Political Animal


August 28, 2012 8:47 AM America’s Best-Bang-for-the-Buck Colleges

By Paul Glastris

College may be a great investment, but not if you pay too much for it, and not if you don’t graduate. As the costs of tuition continue to rise, prospective college students — and the taxpayers who subsidize higher education — need better information on which schools do the best job of delivering degrees at a reasonable cost.

That’s why this year, the Washington Monthly’s annual College Guide and Rankings include a new “best bang for the buck” measure of college performance. We calculate which schools have the best records of helping their students graduate at the lowest price (factoring in financial aid), and which burn through tuition dollars with little to show for it. And unlike other publications, which rank colleges based on how prestigious and selective they are, we rate schools on how well they perform with the students they have, regardless of background or SAT scores.

So which are America’s “best bang for the buck” colleges? The results may surprise you. At the top of our list are schools like San Diego State, Cal State Fresno, Elizabeth City State of North Carolina, and Berea College of Kentucky — institutions that barely register on the U.S. News & World Report rankings. Meanwhile, some famous, high-status schools that occupy the upper reaches of the U.S. News list, such as USC and Carnegie Mellon, wind up near the bottom of ours.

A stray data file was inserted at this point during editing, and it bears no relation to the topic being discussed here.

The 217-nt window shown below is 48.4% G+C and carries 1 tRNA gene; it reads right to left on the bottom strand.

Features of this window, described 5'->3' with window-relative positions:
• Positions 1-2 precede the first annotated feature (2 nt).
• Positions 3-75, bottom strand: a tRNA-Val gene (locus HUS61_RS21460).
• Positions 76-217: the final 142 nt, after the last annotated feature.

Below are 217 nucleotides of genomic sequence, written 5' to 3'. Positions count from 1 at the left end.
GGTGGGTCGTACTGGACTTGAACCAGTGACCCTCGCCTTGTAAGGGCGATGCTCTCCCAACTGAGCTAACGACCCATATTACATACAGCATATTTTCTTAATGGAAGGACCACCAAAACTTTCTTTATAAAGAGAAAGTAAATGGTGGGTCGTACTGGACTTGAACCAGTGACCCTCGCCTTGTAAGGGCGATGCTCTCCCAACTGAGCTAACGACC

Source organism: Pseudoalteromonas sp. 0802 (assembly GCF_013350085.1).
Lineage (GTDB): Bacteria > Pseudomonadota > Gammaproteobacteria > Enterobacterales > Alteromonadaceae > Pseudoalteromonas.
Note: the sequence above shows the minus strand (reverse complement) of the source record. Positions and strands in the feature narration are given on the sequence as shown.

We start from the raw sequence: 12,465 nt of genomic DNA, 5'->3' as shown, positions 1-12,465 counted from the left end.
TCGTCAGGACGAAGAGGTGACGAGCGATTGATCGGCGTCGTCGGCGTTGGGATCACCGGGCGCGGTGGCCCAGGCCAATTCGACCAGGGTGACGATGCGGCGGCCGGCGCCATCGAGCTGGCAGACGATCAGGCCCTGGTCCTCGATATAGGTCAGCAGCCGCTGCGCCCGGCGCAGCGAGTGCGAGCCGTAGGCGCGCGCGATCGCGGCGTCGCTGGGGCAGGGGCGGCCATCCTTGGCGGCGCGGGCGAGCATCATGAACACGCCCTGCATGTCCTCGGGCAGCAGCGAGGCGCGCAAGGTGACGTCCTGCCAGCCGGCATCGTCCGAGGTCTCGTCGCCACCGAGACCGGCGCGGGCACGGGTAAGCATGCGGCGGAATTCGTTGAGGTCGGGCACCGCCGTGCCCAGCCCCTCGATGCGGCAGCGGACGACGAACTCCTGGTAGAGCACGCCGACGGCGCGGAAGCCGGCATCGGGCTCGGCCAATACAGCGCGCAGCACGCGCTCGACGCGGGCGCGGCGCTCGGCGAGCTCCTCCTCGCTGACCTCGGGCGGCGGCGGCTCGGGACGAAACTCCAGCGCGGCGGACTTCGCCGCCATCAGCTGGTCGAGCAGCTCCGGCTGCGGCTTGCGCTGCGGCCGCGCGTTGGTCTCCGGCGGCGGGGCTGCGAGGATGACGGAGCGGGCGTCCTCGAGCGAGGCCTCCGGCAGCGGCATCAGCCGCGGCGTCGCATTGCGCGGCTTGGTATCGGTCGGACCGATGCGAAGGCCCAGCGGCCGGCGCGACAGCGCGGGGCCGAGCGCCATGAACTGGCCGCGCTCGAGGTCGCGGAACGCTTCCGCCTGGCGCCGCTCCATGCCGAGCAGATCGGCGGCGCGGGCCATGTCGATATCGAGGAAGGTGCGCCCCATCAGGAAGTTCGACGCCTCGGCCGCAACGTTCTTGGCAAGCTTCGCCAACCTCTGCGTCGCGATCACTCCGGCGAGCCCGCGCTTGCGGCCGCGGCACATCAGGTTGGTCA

To find out why and learn more, read “America’s Best-Bang-for-the-Buck Colleges” by Rachel Fishman and Robert Kelchen in Washington Monthly’s 2012 College Guide and Rankings.

Paul Glastris is the editor in chief of the Washington Monthly.


  • Cranky Observer on August 28, 2012 9:30 AM:

    Out of curiosity, does the Washington Monthly editorial board actually believe that US society suffers from a lack of militarism (Sparta worship), such that encouraging more of it is a good neoliberal principle?


  • matt w on August 28, 2012 9:52 AM:

    I was critical of the methodology of the overall rankings in the other posts, and I stand by that, but I think this sub-ranking is great. By comparing predicted graduation rates to actual graduation rates and tuition cost, you're measuring something that seems like it might be real -- it's easy to understand why you're calculating the numbers the way you do, and it's not ad hoc.

  • Robert on August 28, 2012 10:05 AM:

    [quote]"...we rate schools on how well they perform with the students they have, regardless of background or SAT scores. [/quote]

    Surely you mean "how well they perform with the students they have, taking into account their background